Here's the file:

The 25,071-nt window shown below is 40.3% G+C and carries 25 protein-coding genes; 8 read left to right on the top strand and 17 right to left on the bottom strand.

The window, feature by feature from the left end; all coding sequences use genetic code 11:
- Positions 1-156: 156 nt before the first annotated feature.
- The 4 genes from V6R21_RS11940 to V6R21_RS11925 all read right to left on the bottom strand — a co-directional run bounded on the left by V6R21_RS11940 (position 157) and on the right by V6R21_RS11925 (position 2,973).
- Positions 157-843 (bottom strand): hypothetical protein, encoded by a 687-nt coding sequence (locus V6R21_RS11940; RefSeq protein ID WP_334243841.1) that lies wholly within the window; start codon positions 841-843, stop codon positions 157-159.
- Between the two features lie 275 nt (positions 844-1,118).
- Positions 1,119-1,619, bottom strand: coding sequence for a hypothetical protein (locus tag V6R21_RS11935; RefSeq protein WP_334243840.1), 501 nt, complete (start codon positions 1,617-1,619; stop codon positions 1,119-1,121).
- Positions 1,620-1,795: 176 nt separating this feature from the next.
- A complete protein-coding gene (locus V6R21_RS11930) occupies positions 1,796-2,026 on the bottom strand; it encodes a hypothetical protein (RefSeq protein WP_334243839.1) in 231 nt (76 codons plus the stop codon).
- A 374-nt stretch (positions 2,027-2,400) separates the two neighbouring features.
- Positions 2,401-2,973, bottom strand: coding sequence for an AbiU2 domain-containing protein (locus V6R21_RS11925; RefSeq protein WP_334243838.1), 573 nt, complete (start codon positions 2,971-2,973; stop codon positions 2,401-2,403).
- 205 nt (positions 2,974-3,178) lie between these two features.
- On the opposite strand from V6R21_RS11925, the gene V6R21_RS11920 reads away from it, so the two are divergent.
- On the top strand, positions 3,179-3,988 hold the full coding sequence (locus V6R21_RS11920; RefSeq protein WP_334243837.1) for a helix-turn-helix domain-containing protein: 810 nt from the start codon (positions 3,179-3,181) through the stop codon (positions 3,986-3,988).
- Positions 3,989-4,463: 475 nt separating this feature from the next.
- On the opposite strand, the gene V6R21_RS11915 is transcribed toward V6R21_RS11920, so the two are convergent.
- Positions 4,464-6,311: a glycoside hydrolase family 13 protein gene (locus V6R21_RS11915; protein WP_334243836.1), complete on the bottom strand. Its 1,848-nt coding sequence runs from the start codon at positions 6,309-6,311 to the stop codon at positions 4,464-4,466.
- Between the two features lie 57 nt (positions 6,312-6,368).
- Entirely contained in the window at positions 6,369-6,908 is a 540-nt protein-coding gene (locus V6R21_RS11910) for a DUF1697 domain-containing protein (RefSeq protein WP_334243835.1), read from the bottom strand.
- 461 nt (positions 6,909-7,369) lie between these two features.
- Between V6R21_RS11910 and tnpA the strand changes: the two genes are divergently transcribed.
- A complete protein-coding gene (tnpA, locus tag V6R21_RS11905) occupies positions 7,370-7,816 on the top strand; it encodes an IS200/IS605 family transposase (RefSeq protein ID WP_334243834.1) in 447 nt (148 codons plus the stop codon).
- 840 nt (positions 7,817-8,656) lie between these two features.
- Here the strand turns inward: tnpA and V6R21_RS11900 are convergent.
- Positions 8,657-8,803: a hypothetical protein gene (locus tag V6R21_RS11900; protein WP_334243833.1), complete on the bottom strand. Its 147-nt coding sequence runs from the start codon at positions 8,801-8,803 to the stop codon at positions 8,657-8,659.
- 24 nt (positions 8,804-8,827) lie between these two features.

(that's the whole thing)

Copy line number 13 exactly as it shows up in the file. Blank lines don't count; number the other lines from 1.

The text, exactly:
- On the opposite strand from V6R21_RS11925, the gene V6R21_RS11920 reads away from it, so the two are divergent.